Stephen Baxter’s 1993 novel, Anti-Ice opens with a letter from Hedley Vicars, a young soldier fighting in the Crimean war, to his father. He describes the use of a terrible weapon which devastated Sebastapol and ended the war. Developed by scientific and engineering genius, Josiah Traveller, this weapon uses the titular anti-ice. Anti-Ice being a fantastical substance which, upon heating, liberates an immense amount of energy allowing the creation of a single shell which can devastate a city or allowing the development of technologies that can run an empire.
This prologue over, we are introduced to the main characters in the novel. Ned Vicars, younger brother of Hedley, who had grown up with stories of the Crimean and the terrible damage wrought by the use of anti-ice in war. Josiah Traveller, the man whose genius had changed the world, his man-servant Pocket, Holden, a journalist and Françoise, a patriotic Frenchwoman with whom Ned becomes infatuated.
The use of anti-ice has altered history from that which we know. For example, by 1870 (when the novel is set) Victoria has abdicated, the capital of Britain and her dominions has been moved to Manchester in recognition of the importance of science and industry in the supremacy of the United Kingdom. This kind of thing is window dressing, though. What is of more interest is where the politics of the day is subverted by Baxter’s novel. The Victorian era was a time where Britain was extending its influence across the world in the form of an overseas empire. While it would be wrong to suggest that it lacked influence in continental Europe, I think it would be fair to say that the focus was on its overseas Empire. Baxter hints at a change in this tendency – the construction of a giant land cruiser by Traveller on the continent seems to hint at a desire to wow the rest of Europe with the vigour and technical skill of the British Empire. Again, not that this is alien to our history; the exhibition at the Crystal Palace would be an expression of this (indeed, in the novel, a second Great Exhibition is held in Manchester in 1870), but constructing such a visual demonstration of industrial might on the soil of a European nation seems to be more of a challenge to their independence.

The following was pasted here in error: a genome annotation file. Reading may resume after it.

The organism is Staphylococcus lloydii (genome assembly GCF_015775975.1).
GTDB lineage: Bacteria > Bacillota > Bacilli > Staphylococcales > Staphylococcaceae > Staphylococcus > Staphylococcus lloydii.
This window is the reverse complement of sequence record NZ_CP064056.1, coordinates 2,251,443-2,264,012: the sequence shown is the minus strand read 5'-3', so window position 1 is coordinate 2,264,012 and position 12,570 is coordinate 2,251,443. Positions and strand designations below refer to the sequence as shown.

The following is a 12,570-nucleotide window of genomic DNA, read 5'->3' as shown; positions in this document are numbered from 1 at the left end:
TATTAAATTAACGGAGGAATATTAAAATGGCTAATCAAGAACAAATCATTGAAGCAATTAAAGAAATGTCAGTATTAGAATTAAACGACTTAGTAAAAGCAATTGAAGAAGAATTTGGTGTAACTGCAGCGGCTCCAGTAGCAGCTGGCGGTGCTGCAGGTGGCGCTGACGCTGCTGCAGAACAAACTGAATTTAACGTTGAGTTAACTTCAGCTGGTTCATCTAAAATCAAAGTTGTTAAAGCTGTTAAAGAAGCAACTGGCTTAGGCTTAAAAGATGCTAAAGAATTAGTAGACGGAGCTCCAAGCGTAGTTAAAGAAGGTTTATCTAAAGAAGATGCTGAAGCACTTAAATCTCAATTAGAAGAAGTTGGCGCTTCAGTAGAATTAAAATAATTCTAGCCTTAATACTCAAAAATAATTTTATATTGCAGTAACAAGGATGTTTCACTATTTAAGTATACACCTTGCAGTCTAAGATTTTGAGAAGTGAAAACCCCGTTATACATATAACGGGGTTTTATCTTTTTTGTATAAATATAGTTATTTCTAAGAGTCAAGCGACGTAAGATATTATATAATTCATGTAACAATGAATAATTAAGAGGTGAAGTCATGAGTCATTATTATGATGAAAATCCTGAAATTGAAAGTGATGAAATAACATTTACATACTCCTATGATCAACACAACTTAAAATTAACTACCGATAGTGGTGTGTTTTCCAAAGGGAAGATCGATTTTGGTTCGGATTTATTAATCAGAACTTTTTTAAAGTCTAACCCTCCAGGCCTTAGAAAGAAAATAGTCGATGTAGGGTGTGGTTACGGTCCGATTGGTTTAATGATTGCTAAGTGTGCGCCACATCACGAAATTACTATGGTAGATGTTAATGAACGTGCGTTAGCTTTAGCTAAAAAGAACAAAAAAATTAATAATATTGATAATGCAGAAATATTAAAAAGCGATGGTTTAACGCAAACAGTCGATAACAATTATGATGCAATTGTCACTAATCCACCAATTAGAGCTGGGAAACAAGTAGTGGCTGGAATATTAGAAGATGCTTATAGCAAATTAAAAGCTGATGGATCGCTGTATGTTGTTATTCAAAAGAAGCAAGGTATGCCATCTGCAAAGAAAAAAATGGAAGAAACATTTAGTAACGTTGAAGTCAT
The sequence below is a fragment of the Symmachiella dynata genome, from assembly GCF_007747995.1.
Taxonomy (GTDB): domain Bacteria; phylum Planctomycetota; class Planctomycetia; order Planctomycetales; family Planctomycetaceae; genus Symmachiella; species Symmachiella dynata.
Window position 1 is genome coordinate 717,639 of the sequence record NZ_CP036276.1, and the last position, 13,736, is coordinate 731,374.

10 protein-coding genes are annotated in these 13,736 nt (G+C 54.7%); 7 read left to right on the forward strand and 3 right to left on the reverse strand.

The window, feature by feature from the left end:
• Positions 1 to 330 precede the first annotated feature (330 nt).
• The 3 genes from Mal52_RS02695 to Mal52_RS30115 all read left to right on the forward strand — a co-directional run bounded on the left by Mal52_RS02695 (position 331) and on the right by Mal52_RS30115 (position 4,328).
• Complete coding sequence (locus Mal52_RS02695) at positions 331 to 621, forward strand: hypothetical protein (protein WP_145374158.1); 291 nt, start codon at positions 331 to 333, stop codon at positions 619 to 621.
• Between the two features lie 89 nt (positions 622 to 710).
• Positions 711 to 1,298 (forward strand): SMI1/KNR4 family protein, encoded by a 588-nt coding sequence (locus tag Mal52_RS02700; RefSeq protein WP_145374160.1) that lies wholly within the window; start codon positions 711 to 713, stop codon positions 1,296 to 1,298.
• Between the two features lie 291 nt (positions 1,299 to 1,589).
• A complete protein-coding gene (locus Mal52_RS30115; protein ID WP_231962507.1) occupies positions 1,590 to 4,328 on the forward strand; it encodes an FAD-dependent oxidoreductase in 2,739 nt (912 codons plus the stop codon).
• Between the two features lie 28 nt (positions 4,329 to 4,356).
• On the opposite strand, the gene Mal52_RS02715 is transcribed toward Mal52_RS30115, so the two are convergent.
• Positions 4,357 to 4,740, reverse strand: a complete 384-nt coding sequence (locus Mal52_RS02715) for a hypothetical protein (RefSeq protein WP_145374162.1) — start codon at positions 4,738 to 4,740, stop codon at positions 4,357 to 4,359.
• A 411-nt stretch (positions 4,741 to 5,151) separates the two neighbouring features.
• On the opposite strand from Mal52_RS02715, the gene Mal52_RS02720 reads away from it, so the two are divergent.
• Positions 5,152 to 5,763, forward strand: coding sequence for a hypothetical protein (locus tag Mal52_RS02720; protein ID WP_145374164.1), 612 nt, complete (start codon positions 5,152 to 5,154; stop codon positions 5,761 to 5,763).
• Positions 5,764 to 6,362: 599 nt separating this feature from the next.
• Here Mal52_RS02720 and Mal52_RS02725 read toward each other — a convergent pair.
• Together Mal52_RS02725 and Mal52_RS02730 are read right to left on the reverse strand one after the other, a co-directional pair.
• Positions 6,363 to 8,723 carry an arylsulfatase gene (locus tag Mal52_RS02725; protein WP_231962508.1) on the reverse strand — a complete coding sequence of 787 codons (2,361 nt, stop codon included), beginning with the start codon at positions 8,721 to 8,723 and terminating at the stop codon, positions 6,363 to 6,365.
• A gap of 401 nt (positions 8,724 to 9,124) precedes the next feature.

Reading this far, it may not have escaped your notice that the deviations from established history hint at the author commenting on our own. First there is a substance which, under the right conditions, can release an awesome power which can be used to power new technologies or to win a war. furthermore, witnesses to the power of anti-ice shells express their doubts about the use of it in warfare and finally, we have a competing power. There is, of course, the powerful French nation. This novel is set in 1870, however, at a time when Prussia – one of the largest and most powerful of the Germanic states – was flexing its muscles and seeking to extend its power and reach across continental Europe.